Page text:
Peter Suciu reports for The National Interest:
Dust your history book off.
It isn’t uncommon for wars to result from territorial disputes. Land has long been a motivating factor in what causes nations to take up arms, but in the annals of military history rarely would powers go to war to control a coastal strip of desert that was filled with guano – bird droppings. Yet, from 1879-83 that’s exactly what lead Chile, Bolivia and Peru into one of South America’s most deadly wars of the 19th century.
The War of the Pacific as it is typically known, involved disputes between Bolivia and Chile over control of the part of the Atacama Desert between the 23rd and 25th parallels along the Pacific coast. While the land could rightfully be described as scenic, it was home to massive amounts of birds, which left behind the aforementioned droppings. It wouldn’t seem like that would be a very desirable commodity, but it turned out that it made a good fertilizer but could also be used in the production of gun powder.
The Pacific War wasn’t even the first conflict fought to control the supply of guano. In 1864, Spain – which had lost much of its once vast colonial empire – attempted to seize the valuable Chincha Islands off the coast of Peru. This occurred while the United States was still occupied with the Civil War and couldn’t enforce the Monroe Doctrine. The islands supplied over half of Peru’s annual budget – as laborers collected bird guano from 150-foot-high deposits – so the South American former colony of Spain wasn’t about to let it go without a fight.
In a rare case of unity, Chile actually refused to allow the Spanish to refuel in its ports. The Spanish sailed in any way, demanded reparations payments, and ended up instead at war with Chile. Peru joined on the side of Chile, and eventually, Ecuador and Bolivia joined in the fight in 1866. While Spain was able to shell a Chilean city and crippled the South American nation’s merchant marine, the world opinion was against Spain. It withdrew and Peru regained control of its islands in 1867.
Just over a decade later another and more vicious war broke out for guano, as well as the valuable mineral deposits in the Atacama Desert, notably sodium nitrate.
Given that it was a desert without much in the way of settlements the national borders in the region hadn’t been definitively established, but Chile and Bolivia agreed to recognize the 24th parallel as the boundary, while Chile was able to share the export taxes on the mineral resources of Bolivia’s territory between the 23rd and 24th parallels. Bolivia, which had only a narrow corridor to the sea, had been dissatisfied by this turn of events.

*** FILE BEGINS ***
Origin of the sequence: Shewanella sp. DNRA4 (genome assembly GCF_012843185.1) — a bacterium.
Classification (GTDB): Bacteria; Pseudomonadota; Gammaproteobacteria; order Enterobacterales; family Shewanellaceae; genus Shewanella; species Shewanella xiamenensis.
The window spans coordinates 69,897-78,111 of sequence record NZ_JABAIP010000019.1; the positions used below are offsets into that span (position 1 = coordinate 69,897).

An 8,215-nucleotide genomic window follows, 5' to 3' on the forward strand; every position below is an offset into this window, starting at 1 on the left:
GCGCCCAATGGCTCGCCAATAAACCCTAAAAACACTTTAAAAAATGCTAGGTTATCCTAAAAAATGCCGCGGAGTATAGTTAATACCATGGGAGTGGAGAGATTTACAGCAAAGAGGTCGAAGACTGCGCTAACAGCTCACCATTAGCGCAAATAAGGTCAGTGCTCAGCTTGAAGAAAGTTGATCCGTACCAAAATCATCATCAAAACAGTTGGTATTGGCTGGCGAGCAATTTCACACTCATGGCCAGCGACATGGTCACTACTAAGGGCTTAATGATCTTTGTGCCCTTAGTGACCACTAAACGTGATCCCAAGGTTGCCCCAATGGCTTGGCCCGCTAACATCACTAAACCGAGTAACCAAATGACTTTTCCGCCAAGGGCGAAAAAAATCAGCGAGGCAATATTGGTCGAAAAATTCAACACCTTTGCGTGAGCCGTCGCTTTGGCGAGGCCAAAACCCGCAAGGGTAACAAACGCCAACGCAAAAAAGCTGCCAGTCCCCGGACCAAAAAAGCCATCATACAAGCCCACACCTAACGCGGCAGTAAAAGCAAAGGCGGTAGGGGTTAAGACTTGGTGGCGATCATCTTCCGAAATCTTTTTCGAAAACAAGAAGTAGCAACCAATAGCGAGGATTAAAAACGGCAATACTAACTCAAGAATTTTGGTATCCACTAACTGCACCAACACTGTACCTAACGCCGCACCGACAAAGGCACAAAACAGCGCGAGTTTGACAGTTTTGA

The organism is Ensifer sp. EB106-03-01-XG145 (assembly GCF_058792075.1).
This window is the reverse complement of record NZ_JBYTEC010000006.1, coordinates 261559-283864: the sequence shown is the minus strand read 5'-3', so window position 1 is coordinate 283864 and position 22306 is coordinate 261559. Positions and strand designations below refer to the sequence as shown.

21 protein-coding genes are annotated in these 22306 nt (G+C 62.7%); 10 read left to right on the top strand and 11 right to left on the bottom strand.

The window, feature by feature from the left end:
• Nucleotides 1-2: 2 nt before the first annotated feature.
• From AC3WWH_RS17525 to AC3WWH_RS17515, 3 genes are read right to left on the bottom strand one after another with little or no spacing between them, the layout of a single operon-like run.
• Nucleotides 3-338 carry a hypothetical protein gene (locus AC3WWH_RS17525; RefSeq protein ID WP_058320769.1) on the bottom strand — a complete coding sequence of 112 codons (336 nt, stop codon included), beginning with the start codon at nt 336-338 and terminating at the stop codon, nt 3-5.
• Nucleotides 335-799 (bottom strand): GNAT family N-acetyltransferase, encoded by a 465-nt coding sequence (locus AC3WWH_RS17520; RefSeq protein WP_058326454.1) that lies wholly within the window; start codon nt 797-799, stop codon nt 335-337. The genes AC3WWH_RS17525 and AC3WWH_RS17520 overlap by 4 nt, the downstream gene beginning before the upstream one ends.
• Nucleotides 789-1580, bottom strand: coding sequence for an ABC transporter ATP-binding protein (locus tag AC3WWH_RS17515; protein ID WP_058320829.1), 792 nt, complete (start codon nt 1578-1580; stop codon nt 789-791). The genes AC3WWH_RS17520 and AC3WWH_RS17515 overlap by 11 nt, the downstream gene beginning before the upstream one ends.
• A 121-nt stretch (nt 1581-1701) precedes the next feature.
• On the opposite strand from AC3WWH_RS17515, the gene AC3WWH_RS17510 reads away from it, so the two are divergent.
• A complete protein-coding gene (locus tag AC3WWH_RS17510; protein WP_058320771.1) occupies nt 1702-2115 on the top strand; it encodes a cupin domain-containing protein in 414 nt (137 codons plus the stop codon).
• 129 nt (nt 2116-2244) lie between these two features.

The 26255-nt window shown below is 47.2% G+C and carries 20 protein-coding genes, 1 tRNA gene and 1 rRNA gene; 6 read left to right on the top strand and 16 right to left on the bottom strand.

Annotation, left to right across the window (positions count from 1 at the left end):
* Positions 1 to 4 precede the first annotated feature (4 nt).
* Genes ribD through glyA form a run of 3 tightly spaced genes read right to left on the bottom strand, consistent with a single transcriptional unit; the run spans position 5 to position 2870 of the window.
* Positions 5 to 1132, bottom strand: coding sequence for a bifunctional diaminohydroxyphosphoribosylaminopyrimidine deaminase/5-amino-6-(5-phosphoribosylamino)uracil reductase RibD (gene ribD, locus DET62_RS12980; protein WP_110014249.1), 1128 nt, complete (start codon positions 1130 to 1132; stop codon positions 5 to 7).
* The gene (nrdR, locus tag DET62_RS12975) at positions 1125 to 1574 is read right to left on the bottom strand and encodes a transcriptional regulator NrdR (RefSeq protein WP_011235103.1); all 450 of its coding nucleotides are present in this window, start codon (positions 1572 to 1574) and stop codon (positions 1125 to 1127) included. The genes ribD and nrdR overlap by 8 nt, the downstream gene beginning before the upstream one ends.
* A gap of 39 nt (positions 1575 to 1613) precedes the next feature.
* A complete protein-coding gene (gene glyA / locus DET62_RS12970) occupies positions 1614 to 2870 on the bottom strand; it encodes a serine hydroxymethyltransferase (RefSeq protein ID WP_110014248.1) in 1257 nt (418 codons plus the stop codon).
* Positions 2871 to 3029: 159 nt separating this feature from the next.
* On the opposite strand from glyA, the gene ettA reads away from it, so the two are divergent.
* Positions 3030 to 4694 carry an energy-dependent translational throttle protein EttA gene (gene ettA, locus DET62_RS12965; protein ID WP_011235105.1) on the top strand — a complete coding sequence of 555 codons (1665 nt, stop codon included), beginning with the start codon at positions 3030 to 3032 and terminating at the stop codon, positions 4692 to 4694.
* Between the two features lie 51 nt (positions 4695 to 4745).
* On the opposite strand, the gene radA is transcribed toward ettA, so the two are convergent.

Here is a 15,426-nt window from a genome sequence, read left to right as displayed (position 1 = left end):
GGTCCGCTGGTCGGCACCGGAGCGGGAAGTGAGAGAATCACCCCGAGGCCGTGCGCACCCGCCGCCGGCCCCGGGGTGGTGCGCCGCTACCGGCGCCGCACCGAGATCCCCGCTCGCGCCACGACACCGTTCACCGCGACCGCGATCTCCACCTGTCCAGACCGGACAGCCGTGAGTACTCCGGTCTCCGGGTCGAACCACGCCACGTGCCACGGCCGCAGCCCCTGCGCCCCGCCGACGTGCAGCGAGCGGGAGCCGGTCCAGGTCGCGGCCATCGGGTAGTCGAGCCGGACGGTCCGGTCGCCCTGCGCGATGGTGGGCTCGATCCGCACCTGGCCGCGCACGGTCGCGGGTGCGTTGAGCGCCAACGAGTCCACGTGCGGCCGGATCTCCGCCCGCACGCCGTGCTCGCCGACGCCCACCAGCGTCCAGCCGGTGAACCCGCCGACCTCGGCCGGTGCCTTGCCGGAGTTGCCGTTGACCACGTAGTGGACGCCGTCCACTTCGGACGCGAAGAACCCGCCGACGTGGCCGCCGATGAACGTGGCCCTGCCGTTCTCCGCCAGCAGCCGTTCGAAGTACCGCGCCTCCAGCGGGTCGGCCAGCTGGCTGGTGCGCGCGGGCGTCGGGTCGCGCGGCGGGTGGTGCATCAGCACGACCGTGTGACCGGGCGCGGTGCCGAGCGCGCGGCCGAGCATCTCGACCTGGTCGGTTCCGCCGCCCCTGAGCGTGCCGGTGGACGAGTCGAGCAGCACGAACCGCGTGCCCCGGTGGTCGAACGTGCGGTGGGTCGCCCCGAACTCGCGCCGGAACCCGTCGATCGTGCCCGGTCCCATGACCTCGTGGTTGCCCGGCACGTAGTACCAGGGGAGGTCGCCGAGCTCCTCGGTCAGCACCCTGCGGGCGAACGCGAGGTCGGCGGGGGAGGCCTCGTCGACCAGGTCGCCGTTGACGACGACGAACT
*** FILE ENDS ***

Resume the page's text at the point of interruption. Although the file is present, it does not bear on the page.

Matters were made worse when in 1876 Hilarión Daza Groselle seized power in Bolivia as military “caudillo.” He styled himself as a South American Napoleon, but he proved more inept than Louis Napoleon III, who had recently led France into a disastrous war with Prussia that resulted in the unification of Germany. Daza’s actions would prove even more disastrous for Bolivia.
When the Bolivian Congress retracted the Chilean concessions in 1879, Chile declared war. However, Bolivia had secretly signed a mutual defense agreement with Peru. The war seemed to go well at first for the Bolivians and Peruvians when the Chilean warship Esmeralda was sunk, but the tide quickly turned.
The Peruvian ironclad Huáscar was captured, while the combined Peruvian-Bolivian forces on land were defeated. Peru’s capital of Lima felt to the Chileans, and while Peruvian irregulars sustained a guerilla war in the mountains the fighting was for a lost cause. Peru was forced to cede its province of Tacama, including the port city of Arica. Bolivia gave up all its territory between the Andes and the Pacific and has been a land-locked nation ever since.
In 1904 when a treaty permanently made the land part of Chile – along with its deposits of nitrate, copper and other minerals – but Chile agreed to build a railroad to connect the Bolivian capital of La Paz with Arica and guaranteed freedom of commerce through Chilean ports and territory. Bolivia later went to war with Paraguay to gain access to the river system that would give it access to the Atlantic coast, but that was just another disastrous war for the nation.
Peter Suciu is a Michigan-based writer who has contributed to more than four dozen magazines, newspapers and websites. He is the author of several books on military headgear including A Gallery of Military Headdress, which is available on Amazon.com.